10th infusion: I think that's enough caffeine. I tend to not talk about "cha qi" but of course I'm feeling this. It's a nice heady buzz, with a bit of body dimension to even it out. It's a clean and light feel, for the most part, but since I'm living feeling hazy that carries over. Working from home has somehow bumped my workload and level of restriction a little. At work if I'm there I'm doing the role, even over in the break-room, but at home somehow it seems I should be sitting right at that screen all the time.
11th: crazy how this isn't thinning a bit; if anything it's better than it was for the first 5 rounds, for that shift in character. An 11 year old, who isn't really supposed to be drinking tea, split this round with me, so the issue of too much tea exposure was cut in half. I'll still probably throw in the towel after the next round.
12th: it probably is losing just a touch of intensity; I'm now brewing it for around that 15 seconds to get the same infusion strength. Mineral that had evolved to touch on spice is just starting to stretch out to seem a bit more like cured hardwood tone. It's not finished but I'd expect that trend to become less positive over the next 4 rounds or so. After another hour or so I could drink more to check but that's enough for now.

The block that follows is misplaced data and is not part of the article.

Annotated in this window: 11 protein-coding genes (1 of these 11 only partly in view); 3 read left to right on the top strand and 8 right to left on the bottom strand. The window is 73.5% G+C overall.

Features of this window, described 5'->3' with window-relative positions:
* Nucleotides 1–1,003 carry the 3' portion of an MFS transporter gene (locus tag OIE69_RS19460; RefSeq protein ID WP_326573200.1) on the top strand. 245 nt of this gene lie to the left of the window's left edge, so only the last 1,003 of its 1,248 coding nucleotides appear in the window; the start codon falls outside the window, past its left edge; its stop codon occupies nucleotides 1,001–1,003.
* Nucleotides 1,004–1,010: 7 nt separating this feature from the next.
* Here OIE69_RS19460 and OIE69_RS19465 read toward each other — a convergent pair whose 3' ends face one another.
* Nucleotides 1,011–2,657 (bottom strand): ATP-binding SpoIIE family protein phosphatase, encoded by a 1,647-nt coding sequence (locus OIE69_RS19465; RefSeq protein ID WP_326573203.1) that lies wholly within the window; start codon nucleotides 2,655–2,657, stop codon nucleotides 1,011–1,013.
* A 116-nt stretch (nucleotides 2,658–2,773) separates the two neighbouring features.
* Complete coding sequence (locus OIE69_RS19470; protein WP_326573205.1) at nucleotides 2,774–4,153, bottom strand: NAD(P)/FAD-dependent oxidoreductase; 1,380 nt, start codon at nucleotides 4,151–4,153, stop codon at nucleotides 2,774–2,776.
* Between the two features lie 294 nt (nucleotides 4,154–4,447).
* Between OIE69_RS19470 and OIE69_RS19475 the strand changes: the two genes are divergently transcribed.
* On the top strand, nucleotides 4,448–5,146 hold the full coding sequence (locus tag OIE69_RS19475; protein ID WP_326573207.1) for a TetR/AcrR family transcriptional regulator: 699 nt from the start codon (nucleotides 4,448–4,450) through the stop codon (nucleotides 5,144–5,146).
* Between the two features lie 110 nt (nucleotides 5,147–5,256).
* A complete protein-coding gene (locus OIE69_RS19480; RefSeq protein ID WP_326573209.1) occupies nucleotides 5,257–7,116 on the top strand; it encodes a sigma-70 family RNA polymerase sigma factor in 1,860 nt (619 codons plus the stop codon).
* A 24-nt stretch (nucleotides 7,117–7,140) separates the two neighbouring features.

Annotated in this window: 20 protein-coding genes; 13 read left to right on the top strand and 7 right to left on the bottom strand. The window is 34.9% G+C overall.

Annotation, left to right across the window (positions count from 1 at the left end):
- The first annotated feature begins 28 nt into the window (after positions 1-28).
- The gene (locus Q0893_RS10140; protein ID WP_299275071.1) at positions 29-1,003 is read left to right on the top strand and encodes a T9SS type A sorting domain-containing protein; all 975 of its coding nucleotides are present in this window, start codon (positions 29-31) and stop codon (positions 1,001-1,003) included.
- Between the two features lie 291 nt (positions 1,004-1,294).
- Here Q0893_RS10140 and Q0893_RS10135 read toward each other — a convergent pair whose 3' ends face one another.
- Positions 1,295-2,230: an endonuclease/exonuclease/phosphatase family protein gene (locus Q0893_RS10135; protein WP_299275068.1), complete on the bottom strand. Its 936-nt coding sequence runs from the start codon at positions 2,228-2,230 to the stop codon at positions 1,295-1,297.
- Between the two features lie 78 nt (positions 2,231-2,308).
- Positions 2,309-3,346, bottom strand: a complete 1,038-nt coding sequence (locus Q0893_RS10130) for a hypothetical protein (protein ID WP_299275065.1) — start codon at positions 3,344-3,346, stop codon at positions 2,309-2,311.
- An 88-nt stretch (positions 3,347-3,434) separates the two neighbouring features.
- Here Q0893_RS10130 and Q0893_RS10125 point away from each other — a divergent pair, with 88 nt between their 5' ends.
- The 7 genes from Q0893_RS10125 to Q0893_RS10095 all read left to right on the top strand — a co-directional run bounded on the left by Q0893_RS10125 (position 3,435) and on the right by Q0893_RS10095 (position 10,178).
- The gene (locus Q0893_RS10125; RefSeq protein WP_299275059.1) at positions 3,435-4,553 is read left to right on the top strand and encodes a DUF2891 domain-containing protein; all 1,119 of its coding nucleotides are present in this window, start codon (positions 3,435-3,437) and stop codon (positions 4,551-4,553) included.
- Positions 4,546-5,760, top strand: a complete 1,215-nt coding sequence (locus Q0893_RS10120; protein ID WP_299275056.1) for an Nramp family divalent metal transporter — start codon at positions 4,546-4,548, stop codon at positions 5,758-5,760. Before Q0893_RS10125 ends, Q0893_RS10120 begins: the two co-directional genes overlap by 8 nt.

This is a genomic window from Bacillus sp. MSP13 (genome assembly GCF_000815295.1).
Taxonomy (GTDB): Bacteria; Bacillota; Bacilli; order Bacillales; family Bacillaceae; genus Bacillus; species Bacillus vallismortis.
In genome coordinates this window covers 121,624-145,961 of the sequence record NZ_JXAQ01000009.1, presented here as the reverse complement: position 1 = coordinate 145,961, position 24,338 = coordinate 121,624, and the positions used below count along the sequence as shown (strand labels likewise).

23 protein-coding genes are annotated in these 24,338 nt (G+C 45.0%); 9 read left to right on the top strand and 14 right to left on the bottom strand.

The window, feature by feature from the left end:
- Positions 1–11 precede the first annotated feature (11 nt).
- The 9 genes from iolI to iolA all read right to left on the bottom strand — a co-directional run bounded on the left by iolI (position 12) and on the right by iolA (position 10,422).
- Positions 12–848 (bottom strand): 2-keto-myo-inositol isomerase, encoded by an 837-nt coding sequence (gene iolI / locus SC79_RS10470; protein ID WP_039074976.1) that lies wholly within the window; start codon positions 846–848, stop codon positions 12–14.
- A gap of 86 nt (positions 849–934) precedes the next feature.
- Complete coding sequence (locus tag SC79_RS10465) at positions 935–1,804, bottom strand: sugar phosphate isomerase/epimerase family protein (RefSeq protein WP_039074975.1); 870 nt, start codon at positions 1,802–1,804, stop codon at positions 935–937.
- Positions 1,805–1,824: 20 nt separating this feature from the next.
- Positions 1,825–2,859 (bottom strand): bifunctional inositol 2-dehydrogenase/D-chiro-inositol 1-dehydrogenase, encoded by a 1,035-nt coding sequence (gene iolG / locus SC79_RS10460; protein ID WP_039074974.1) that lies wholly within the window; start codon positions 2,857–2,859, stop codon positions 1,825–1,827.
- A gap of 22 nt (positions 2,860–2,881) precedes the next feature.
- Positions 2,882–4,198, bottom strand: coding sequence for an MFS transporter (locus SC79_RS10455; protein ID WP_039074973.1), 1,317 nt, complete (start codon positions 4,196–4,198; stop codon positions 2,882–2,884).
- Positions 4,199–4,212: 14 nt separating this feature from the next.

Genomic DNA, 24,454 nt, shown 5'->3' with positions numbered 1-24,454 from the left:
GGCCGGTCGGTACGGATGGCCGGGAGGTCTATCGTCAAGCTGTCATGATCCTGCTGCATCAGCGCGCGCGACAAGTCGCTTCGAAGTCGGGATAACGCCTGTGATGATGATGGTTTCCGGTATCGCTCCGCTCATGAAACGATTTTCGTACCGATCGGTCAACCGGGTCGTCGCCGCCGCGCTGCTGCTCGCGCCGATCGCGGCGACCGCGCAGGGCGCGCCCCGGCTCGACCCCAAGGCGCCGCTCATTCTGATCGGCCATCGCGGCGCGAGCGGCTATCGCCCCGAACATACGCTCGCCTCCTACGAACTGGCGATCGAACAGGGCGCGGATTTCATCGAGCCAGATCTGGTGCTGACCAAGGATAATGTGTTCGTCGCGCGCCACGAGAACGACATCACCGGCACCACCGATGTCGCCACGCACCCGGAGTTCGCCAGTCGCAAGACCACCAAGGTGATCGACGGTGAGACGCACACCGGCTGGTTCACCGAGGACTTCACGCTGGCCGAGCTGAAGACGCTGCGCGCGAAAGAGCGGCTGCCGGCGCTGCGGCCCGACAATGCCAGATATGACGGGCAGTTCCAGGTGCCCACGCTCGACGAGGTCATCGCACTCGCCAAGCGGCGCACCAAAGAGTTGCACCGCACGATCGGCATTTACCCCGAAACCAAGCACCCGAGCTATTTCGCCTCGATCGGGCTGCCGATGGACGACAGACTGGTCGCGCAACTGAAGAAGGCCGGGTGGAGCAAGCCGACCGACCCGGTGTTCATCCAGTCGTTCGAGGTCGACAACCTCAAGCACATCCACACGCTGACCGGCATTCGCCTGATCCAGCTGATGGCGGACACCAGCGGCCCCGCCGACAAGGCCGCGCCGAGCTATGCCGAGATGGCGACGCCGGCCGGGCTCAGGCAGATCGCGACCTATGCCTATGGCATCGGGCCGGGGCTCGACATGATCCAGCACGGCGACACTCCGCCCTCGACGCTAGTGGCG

I tried this for another 4 rounds during an online tasting with friends in India and Germany, Suzana and Ralph. For the first couple it was a good bit thinner than the first 12 but still fine, and for the last two it was getting stretched a bit too thin. The character never really became unpleasant in any way, it just faded away.